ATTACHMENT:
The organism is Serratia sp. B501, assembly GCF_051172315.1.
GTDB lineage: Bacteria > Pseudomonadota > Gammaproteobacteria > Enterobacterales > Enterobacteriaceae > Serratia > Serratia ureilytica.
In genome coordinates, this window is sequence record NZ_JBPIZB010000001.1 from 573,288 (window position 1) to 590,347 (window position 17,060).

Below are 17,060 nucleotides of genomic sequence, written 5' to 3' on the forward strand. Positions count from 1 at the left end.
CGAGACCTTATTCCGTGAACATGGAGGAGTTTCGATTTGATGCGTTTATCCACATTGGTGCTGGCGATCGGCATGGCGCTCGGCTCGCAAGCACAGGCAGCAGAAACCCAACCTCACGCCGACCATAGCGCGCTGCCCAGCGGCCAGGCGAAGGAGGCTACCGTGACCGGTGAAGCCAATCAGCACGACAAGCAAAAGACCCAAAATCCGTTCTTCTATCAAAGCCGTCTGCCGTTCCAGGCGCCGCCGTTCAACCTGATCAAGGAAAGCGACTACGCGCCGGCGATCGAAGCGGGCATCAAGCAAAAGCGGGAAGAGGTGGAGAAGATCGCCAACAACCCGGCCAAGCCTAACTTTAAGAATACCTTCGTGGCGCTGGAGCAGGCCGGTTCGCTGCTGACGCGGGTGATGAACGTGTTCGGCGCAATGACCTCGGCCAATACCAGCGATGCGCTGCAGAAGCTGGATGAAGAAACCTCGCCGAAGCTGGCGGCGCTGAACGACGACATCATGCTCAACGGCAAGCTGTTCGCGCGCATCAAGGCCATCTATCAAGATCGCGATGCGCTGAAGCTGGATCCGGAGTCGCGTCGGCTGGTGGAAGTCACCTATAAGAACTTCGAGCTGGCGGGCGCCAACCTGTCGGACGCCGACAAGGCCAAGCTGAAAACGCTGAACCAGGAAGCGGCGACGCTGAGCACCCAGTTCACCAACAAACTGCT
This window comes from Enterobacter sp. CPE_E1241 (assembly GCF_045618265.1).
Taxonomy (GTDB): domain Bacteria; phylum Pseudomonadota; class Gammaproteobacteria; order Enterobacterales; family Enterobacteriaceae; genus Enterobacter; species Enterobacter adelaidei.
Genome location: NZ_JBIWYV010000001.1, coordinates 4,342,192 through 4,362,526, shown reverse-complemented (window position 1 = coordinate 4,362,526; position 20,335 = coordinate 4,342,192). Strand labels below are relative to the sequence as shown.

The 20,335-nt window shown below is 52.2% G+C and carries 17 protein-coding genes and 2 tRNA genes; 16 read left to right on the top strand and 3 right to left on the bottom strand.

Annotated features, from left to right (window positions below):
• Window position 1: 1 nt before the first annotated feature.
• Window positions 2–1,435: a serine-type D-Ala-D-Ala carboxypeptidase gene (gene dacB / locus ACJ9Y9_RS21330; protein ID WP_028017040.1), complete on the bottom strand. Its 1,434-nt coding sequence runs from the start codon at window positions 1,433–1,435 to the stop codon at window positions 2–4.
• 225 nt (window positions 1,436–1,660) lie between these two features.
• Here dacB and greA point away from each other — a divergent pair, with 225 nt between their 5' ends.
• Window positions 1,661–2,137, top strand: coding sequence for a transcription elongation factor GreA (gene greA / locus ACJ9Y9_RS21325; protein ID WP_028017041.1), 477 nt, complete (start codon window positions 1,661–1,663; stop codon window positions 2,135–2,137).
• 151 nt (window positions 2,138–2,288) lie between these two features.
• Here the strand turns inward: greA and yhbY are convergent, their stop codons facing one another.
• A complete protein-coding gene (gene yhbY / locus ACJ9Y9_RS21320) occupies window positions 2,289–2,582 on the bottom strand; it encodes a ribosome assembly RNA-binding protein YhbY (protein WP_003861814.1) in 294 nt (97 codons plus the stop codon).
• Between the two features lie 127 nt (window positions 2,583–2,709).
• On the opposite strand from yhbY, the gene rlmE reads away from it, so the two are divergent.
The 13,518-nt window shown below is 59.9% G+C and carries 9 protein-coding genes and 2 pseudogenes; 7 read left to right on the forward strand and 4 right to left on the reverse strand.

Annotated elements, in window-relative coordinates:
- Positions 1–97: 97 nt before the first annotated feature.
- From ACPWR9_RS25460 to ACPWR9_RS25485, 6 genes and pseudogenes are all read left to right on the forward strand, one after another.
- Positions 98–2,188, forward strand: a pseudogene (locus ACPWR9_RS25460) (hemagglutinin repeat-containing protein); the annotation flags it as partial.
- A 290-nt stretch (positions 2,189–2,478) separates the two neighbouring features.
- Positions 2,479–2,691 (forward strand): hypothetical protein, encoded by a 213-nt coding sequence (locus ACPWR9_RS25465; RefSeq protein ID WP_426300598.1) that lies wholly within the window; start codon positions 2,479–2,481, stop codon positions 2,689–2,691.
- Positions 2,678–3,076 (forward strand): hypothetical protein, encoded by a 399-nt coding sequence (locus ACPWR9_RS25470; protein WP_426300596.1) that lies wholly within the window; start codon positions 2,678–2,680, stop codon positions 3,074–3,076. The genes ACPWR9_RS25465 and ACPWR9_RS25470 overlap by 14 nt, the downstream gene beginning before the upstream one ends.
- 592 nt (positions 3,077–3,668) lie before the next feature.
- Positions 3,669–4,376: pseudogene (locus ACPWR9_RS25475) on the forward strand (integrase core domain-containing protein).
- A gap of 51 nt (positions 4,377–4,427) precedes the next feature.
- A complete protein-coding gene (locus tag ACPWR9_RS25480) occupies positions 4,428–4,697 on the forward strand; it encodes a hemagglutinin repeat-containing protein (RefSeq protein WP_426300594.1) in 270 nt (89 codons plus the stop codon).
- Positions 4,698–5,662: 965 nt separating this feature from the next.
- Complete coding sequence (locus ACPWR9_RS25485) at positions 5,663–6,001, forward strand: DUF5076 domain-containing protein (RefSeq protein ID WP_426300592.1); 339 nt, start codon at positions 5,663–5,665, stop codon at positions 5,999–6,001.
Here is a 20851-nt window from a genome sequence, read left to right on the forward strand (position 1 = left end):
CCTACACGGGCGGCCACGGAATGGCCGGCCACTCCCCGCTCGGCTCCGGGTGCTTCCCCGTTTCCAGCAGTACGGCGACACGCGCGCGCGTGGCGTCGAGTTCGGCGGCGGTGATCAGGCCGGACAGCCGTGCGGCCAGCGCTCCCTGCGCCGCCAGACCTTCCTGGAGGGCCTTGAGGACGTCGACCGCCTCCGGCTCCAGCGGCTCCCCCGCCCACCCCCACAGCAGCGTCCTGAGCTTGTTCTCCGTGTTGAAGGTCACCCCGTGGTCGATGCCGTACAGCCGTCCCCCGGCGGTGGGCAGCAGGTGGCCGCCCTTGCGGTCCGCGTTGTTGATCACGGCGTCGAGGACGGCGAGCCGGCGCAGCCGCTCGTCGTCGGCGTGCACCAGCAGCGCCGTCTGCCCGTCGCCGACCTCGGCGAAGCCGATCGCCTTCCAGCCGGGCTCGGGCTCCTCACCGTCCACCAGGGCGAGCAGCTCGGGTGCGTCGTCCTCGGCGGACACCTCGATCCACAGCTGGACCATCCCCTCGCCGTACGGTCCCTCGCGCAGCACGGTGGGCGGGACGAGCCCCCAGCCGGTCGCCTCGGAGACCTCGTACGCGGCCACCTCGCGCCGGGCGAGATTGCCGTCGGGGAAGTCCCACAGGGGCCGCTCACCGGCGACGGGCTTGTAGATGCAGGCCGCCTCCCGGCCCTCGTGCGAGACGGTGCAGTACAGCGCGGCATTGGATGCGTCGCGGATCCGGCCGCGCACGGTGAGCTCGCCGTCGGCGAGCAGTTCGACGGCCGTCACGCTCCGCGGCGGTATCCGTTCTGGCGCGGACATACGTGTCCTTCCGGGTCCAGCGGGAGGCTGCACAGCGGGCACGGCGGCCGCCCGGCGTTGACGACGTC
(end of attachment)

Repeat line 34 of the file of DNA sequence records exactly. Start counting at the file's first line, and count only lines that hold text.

- Complete coding sequence (locus ACPWR9_RS25485) at positions 5,663–6,001, forward strand: DUF5076 domain-containing protein (RefSeq protein ID WP_426300592.1); 339 nt, start codon at positions 5,663–5,665, stop codon at positions 5,999–6,001.